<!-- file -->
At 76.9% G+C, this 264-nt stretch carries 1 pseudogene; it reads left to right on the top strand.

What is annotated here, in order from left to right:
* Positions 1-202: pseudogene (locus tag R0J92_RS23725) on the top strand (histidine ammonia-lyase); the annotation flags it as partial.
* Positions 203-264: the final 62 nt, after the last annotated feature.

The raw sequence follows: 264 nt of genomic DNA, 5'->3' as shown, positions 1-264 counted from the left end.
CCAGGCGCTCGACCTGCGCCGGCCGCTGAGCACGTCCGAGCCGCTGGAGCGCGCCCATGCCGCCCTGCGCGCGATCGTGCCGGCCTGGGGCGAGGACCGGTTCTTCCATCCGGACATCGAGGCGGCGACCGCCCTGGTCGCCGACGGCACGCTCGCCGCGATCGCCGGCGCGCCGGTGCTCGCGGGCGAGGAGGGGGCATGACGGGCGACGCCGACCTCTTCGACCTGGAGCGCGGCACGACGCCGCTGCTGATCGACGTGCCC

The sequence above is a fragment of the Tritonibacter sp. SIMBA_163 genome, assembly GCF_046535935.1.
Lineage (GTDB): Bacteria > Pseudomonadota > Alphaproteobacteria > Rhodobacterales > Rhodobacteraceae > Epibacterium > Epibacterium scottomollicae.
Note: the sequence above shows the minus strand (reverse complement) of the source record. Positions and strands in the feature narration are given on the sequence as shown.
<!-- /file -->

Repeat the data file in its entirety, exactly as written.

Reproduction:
At 76.9% G+C, this 264-nt stretch carries 1 pseudogene; it reads left to right on the top strand.

What is annotated here, in order from left to right:
* Positions 1-202: pseudogene (locus tag R0J92_RS23725) on the top strand (histidine ammonia-lyase); the annotation flags it as partial.
* Positions 203-264: the final 62 nt, after the last annotated feature.

The raw sequence follows: 264 nt of genomic DNA, 5'->3' as shown, positions 1-264 counted from the left end.
CCAGGCGCTCGACCTGCGCCGGCCGCTGAGCACGTCCGAGCCGCTGGAGCGCGCCCATGCCGCCCTGCGCGCGATCGTGCCGGCCTGGGGCGAGGACCGGTTCTTCCATCCGGACATCGAGGCGGCGACCGCCCTGGTCGCCGACGGCACGCTCGCCGCGATCGCCGGCGCGCCGGTGCTCGCGGGCGAGGAGGGGGCATGACGGGCGACGCCGACCTCTTCGACCTGGAGCGCGGCACGACGCCGCTGCTGATCGACGTGCCC

The sequence above is a fragment of the Tritonibacter sp. SIMBA_163 genome, assembly GCF_046535935.1.
Lineage (GTDB): Bacteria > Pseudomonadota > Alphaproteobacteria > Rhodobacterales > Rhodobacteraceae > Epibacterium > Epibacterium scottomollicae.
Note: the sequence above shows the minus strand (reverse complement) of the source record. Positions and strands in the feature narration are given on the sequence as shown.